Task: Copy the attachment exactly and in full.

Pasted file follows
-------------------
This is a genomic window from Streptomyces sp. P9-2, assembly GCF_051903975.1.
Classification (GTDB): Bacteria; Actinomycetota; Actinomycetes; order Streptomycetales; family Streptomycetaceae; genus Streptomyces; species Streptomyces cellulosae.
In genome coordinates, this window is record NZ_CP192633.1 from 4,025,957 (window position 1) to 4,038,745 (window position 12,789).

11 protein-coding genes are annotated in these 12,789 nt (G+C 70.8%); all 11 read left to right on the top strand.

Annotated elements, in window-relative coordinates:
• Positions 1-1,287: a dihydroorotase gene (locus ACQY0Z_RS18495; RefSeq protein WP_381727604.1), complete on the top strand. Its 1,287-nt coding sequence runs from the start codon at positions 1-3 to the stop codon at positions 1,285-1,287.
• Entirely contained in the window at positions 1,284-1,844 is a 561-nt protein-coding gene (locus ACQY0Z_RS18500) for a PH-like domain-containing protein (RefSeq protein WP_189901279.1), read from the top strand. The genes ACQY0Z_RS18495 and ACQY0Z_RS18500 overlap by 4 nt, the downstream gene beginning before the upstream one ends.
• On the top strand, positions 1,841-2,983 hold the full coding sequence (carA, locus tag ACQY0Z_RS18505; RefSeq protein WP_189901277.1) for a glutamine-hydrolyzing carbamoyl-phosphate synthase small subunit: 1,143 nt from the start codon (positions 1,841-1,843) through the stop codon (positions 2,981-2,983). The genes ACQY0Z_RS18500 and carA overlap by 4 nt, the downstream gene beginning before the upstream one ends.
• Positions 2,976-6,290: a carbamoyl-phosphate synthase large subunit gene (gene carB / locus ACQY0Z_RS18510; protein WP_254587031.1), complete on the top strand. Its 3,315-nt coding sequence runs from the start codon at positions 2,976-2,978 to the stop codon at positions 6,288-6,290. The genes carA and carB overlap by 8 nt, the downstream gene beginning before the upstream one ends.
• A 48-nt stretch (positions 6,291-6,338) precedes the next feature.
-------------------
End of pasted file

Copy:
This is a genomic window from Streptomyces sp. P9-2, assembly GCF_051903975.1.
Classification (GTDB): Bacteria; Actinomycetota; Actinomycetes; order Streptomycetales; family Streptomycetaceae; genus Streptomyces; species Streptomyces cellulosae.
In genome coordinates, this window is record NZ_CP192633.1 from 4,025,957 (window position 1) to 4,038,745 (window position 12,789).

11 protein-coding genes are annotated in these 12,789 nt (G+C 70.8%); all 11 read left to right on the top strand.

Annotated elements, in window-relative coordinates:
• Positions 1-1,287: a dihydroorotase gene (locus ACQY0Z_RS18495; RefSeq protein WP_381727604.1), complete on the top strand. Its 1,287-nt coding sequence runs from the start codon at positions 1-3 to the stop codon at positions 1,285-1,287.
• Entirely contained in the window at positions 1,284-1,844 is a 561-nt protein-coding gene (locus ACQY0Z_RS18500) for a PH-like domain-containing protein (RefSeq protein WP_189901279.1), read from the top strand. The genes ACQY0Z_RS18495 and ACQY0Z_RS18500 overlap by 4 nt, the downstream gene beginning before the upstream one ends.
• On the top strand, positions 1,841-2,983 hold the full coding sequence (carA, locus tag ACQY0Z_RS18505; RefSeq protein WP_189901277.1) for a glutamine-hydrolyzing carbamoyl-phosphate synthase small subunit: 1,143 nt from the start codon (positions 1,841-1,843) through the stop codon (positions 2,981-2,983). The genes ACQY0Z_RS18500 and carA overlap by 4 nt, the downstream gene beginning before the upstream one ends.
• Positions 2,976-6,290: a carbamoyl-phosphate synthase large subunit gene (gene carB / locus ACQY0Z_RS18510; protein WP_254587031.1), complete on the top strand. Its 3,315-nt coding sequence runs from the start codon at positions 2,976-2,978 to the stop codon at positions 6,288-6,290. The genes carA and carB overlap by 8 nt, the downstream gene beginning before the upstream one ends.
• A 48-nt stretch (positions 6,291-6,338) precedes the next feature.